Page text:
- The Effect of Resistance Exercise Movement Tempo on Psychophysiological Responses in Novice Men
- The Influence of Movement Tempo on Acute Neuromuscular, Hormonal, and Mechanical Responses to Resistance Exercise—A Mini Review
- Effect of Repetition Duration During Resistance Training on Muscle Hypertrophy: A Systematic Review and Meta-Analysis
With all that said and without further ado, here are some examples of tempos you might use for different purposes. I’ll express the tempos in a standard way: eccentric, pause, concentric, pause. EG: 3/1/3/0 would be 3 seconds eccentric, one second pause, 3 seconds concentric, zero pause. An x indicates “as quick as possible” – aka power burst.
- Aerobic Tempo Strength Training – 2/0/2/0 – absolutely no pause in between. Sets of 8-12, up to 40 seconds of rest between sets. This one comes from Joel Jamieson of 8 Weeks Out – a successful MMA conditioning coach. It’s a method for growing slow twitch muscle fibers, and Joel uses is in aerobic training phases – creating a solid base aerobic for an athlete.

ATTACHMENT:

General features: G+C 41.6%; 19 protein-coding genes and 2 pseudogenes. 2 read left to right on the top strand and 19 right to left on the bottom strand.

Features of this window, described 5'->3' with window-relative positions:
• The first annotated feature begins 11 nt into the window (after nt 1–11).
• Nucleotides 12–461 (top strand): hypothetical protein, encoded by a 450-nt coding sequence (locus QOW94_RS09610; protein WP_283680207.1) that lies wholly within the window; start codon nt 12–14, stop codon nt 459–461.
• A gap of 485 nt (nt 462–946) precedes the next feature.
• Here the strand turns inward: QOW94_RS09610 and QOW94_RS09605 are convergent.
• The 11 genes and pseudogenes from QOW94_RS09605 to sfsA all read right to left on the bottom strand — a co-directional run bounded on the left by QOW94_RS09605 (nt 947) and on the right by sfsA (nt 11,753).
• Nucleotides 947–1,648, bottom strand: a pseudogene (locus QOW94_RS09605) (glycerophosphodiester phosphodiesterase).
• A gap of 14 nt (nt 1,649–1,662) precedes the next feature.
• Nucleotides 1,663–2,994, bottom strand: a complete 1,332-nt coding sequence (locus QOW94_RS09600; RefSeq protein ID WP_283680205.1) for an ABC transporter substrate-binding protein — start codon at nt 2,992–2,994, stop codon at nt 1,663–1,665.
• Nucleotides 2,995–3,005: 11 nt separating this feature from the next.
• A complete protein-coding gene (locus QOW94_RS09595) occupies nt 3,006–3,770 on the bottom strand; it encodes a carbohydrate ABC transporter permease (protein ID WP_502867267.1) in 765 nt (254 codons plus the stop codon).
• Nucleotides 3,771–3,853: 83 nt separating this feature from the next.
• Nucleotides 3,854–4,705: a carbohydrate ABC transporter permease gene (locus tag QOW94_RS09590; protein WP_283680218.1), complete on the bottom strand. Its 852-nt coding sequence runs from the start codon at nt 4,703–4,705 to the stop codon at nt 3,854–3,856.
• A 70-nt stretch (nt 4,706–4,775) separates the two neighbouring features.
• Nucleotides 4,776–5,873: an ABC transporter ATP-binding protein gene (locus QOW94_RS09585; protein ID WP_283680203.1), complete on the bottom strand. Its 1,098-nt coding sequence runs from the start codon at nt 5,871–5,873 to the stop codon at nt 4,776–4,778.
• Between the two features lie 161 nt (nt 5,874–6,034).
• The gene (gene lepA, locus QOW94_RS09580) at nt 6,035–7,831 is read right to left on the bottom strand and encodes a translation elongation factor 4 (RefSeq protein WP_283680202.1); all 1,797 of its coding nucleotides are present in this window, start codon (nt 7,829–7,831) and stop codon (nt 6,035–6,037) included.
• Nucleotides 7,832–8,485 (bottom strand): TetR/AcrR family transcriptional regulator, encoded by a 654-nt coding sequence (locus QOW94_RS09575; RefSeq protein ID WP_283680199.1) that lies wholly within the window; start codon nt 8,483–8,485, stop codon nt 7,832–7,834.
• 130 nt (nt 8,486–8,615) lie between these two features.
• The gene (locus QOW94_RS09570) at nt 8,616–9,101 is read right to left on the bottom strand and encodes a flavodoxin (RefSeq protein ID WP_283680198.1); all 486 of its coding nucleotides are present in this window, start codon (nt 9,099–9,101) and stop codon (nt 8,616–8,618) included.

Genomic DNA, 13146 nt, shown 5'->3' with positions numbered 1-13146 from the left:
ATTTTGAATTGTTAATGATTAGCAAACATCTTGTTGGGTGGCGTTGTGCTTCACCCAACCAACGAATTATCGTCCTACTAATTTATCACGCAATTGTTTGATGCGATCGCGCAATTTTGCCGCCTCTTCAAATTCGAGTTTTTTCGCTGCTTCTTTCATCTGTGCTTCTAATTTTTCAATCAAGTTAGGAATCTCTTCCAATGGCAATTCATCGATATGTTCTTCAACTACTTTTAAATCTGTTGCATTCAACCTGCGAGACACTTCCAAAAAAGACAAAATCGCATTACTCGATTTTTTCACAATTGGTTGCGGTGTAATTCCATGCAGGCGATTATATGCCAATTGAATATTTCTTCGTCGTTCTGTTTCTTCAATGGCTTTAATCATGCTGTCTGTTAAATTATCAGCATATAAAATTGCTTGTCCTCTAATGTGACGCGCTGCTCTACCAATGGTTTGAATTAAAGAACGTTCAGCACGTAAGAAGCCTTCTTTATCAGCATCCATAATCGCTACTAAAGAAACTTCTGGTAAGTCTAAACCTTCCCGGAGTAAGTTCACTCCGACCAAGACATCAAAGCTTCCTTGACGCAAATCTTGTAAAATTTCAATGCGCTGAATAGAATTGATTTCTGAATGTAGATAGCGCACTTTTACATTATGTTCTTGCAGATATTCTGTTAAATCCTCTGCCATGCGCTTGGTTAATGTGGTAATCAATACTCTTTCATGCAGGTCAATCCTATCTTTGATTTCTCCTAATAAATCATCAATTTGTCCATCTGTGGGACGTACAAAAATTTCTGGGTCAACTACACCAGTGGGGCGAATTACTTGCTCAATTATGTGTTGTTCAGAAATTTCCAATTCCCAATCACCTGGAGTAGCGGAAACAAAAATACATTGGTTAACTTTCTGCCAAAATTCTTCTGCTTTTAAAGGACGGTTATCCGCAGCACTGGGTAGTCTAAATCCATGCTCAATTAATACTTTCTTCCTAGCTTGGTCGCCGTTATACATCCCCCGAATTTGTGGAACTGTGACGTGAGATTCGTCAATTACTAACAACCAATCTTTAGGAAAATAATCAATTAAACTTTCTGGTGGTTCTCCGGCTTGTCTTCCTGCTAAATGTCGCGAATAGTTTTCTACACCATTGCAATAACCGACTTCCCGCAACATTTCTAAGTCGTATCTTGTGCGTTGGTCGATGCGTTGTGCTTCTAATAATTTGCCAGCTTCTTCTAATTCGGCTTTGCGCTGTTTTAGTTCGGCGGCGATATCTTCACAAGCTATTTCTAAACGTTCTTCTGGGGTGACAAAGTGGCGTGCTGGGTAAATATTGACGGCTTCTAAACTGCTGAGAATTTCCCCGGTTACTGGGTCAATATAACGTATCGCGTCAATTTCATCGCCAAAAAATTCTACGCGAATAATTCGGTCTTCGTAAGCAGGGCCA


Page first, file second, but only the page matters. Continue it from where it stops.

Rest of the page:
- Power/Strength Tempo – 3/1/x/1 – This method comes from my colleague Oliver, who I tapped to help coach me for sprint training. Notice the long eccentric phase. Slow eccentric phases promote muscle growth – and soreness! This method is done at 50-60% of 1 rep maximum for 3 to 6 reps, with about a minute of rest in between.